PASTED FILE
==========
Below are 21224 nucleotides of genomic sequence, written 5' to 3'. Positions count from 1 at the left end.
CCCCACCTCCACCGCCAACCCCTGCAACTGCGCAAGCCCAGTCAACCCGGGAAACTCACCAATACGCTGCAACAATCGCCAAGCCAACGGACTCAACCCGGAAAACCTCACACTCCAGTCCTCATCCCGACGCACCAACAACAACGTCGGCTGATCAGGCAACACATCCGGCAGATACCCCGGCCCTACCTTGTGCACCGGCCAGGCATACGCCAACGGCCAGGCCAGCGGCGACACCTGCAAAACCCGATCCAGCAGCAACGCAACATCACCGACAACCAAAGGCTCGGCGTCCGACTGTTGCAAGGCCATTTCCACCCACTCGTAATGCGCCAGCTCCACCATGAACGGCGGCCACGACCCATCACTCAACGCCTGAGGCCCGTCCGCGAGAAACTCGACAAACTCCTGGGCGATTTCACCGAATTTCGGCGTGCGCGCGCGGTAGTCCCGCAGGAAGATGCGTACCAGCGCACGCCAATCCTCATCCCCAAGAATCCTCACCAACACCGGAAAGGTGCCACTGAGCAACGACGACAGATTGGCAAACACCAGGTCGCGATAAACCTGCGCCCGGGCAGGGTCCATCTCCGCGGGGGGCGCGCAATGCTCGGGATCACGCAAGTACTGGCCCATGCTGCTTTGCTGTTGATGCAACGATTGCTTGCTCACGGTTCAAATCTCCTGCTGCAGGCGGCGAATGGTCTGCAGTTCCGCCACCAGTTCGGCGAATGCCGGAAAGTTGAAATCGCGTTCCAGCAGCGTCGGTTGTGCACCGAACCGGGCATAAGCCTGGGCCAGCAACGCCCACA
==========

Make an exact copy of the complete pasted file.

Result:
Below are 21224 nucleotides of genomic sequence, written 5' to 3'. Positions count from 1 at the left end.
CCCCACCTCCACCGCCAACCCCTGCAACTGCGCAAGCCCAGTCAACCCGGGAAACTCACCAATACGCTGCAACAATCGCCAAGCCAACGGACTCAACCCGGAAAACCTCACACTCCAGTCCTCATCCCGACGCACCAACAACAACGTCGGCTGATCAGGCAACACATCCGGCAGATACCCCGGCCCTACCTTGTGCACCGGCCAGGCATACGCCAACGGCCAGGCCAGCGGCGACACCTGCAAAACCCGATCCAGCAGCAACGCAACATCACCGACAACCAAAGGCTCGGCGTCCGACTGTTGCAAGGCCATTTCCACCCACTCGTAATGCGCCAGCTCCACCATGAACGGCGGCCACGACCCATCACTCAACGCCTGAGGCCCGTCCGCGAGAAACTCGACAAACTCCTGGGCGATTTCACCGAATTTCGGCGTGCGCGCGCGGTAGTCCCGCAGGAAGATGCGTACCAGCGCACGCCAATCCTCATCCCCAAGAATCCTCACCAACACCGGAAAGGTGCCACTGAGCAACGACGACAGATTGGCAAACACCAGGTCGCGATAAACCTGCGCCCGGGCAGGGTCCATCTCCGCGGGGGGCGCGCAATGCTCGGGATCACGCAAGTACTGGCCCATGCTGCTTTGCTGTTGATGCAACGATTGCTTGCTCACGGTTCAAATCTCCTGCTGCAGGCGGCGAATGGTCTGCAGTTCCGCCACCAGTTCGGCGAATGCCGGAAAGTTGAAATCGCGTTCCAGCAGCGTCGGTTGTGCACCGAACCGGGCATAAGCCTGGGCCAGCAACGCCCACA